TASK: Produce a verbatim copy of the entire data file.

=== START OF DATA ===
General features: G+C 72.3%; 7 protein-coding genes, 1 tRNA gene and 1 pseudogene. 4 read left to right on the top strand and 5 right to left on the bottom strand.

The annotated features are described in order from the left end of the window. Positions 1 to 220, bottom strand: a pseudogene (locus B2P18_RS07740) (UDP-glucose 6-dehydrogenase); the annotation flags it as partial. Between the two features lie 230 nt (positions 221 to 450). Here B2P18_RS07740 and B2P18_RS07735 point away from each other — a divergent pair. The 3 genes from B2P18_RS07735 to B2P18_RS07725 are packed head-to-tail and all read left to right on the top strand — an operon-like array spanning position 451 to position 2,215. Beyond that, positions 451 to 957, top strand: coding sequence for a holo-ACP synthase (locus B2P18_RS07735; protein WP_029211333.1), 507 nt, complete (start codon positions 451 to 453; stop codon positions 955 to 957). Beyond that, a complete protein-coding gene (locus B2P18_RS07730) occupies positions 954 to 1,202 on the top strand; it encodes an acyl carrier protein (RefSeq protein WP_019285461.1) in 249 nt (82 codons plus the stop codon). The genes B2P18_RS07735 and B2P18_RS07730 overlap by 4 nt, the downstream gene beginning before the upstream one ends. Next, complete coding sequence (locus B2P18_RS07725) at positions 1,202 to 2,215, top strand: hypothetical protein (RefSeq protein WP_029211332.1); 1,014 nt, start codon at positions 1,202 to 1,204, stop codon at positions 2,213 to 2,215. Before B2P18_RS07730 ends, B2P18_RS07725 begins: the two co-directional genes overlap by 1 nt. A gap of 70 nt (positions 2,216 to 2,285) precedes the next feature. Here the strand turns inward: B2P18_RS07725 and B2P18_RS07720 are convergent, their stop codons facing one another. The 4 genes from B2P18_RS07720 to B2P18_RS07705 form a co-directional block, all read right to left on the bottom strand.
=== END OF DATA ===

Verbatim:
General features: G+C 72.3%; 7 protein-coding genes, 1 tRNA gene and 1 pseudogene. 4 read left to right on the top strand and 5 right to left on the bottom strand.

The annotated features are described in order from the left end of the window. Positions 1 to 220, bottom strand: a pseudogene (locus B2P18_RS07740) (UDP-glucose 6-dehydrogenase); the annotation flags it as partial. Between the two features lie 230 nt (positions 221 to 450). Here B2P18_RS07740 and B2P18_RS07735 point away from each other — a divergent pair. The 3 genes from B2P18_RS07735 to B2P18_RS07725 are packed head-to-tail and all read left to right on the top strand — an operon-like array spanning position 451 to position 2,215. Beyond that, positions 451 to 957, top strand: coding sequence for a holo-ACP synthase (locus B2P18_RS07735; protein WP_029211333.1), 507 nt, complete (start codon positions 451 to 453; stop codon positions 955 to 957). Beyond that, a complete protein-coding gene (locus B2P18_RS07730) occupies positions 954 to 1,202 on the top strand; it encodes an acyl carrier protein (RefSeq protein WP_019285461.1) in 249 nt (82 codons plus the stop codon). The genes B2P18_RS07735 and B2P18_RS07730 overlap by 4 nt, the downstream gene beginning before the upstream one ends. Next, complete coding sequence (locus B2P18_RS07725) at positions 1,202 to 2,215, top strand: hypothetical protein (RefSeq protein WP_029211332.1); 1,014 nt, start codon at positions 1,202 to 1,204, stop codon at positions 2,213 to 2,215. Before B2P18_RS07730 ends, B2P18_RS07725 begins: the two co-directional genes overlap by 1 nt. A gap of 70 nt (positions 2,216 to 2,285) precedes the next feature. Here the strand turns inward: B2P18_RS07725 and B2P18_RS07720 are convergent, their stop codons facing one another. The 4 genes from B2P18_RS07720 to B2P18_RS07705 form a co-directional block, all read right to left on the bottom strand.